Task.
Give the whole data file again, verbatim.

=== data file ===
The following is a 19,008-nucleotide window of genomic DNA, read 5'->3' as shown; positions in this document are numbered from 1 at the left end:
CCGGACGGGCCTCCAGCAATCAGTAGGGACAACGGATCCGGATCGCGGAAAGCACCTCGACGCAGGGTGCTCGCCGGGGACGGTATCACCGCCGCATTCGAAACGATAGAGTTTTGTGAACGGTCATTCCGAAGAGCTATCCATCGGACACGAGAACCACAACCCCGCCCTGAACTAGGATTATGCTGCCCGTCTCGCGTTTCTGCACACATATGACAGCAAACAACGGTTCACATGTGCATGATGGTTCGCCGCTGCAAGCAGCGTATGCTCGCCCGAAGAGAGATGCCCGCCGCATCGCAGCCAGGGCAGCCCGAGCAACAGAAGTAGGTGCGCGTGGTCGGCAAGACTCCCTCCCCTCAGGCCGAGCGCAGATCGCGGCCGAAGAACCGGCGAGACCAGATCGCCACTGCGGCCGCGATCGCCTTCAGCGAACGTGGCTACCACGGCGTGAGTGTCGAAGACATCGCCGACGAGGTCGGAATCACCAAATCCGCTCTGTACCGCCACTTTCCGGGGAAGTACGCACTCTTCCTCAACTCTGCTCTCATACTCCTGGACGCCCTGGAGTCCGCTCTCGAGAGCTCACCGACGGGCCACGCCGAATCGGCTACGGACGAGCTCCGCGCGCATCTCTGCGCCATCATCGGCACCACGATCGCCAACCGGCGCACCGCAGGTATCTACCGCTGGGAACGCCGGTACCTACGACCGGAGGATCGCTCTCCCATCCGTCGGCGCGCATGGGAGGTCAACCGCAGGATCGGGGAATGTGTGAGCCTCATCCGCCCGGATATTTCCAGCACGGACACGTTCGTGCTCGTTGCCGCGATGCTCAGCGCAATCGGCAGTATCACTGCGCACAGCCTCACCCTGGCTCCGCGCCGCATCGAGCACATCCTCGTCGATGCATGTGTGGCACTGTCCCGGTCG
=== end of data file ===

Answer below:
The following is a 19,008-nucleotide window of genomic DNA, read 5'->3' as shown; positions in this document are numbered from 1 at the left end:
CCGGACGGGCCTCCAGCAATCAGTAGGGACAACGGATCCGGATCGCGGAAAGCACCTCGACGCAGGGTGCTCGCCGGGGACGGTATCACCGCCGCATTCGAAACGATAGAGTTTTGTGAACGGTCATTCCGAAGAGCTATCCATCGGACACGAGAACCACAACCCCGCCCTGAACTAGGATTATGCTGCCCGTCTCGCGTTTCTGCACACATATGACAGCAAACAACGGTTCACATGTGCATGATGGTTCGCCGCTGCAAGCAGCGTATGCTCGCCCGAAGAGAGATGCCCGCCGCATCGCAGCCAGGGCAGCCCGAGCAACAGAAGTAGGTGCGCGTGGTCGGCAAGACTCCCTCCCCTCAGGCCGAGCGCAGATCGCGGCCGAAGAACCGGCGAGACCAGATCGCCACTGCGGCCGCGATCGCCTTCAGCGAACGTGGCTACCACGGCGTGAGTGTCGAAGACATCGCCGACGAGGTCGGAATCACCAAATCCGCTCTGTACCGCCACTTTCCGGGGAAGTACGCACTCTTCCTCAACTCTGCTCTCATACTCCTGGACGCCCTGGAGTCCGCTCTCGAGAGCTCACCGACGGGCCACGCCGAATCGGCTACGGACGAGCTCCGCGCGCATCTCTGCGCCATCATCGGCACCACGATCGCCAACCGGCGCACCGCAGGTATCTACCGCTGGGAACGCCGGTACCTACGACCGGAGGATCGCTCTCCCATCCGTCGGCGCGCATGGGAGGTCAACCGCAGGATCGGGGAATGTGTGAGCCTCATCCGCCCGGATATTTCCAGCACGGACACGTTCGTGCTCGTTGCCGCGATGCTCAGCGCAATCGGCAGTATCACTGCGCACAGCCTCACCCTGGCTCCGCGCCGCATCGAGCACATCCTCGTCGATGCATGTGTGGCACTGTCCCGGTCG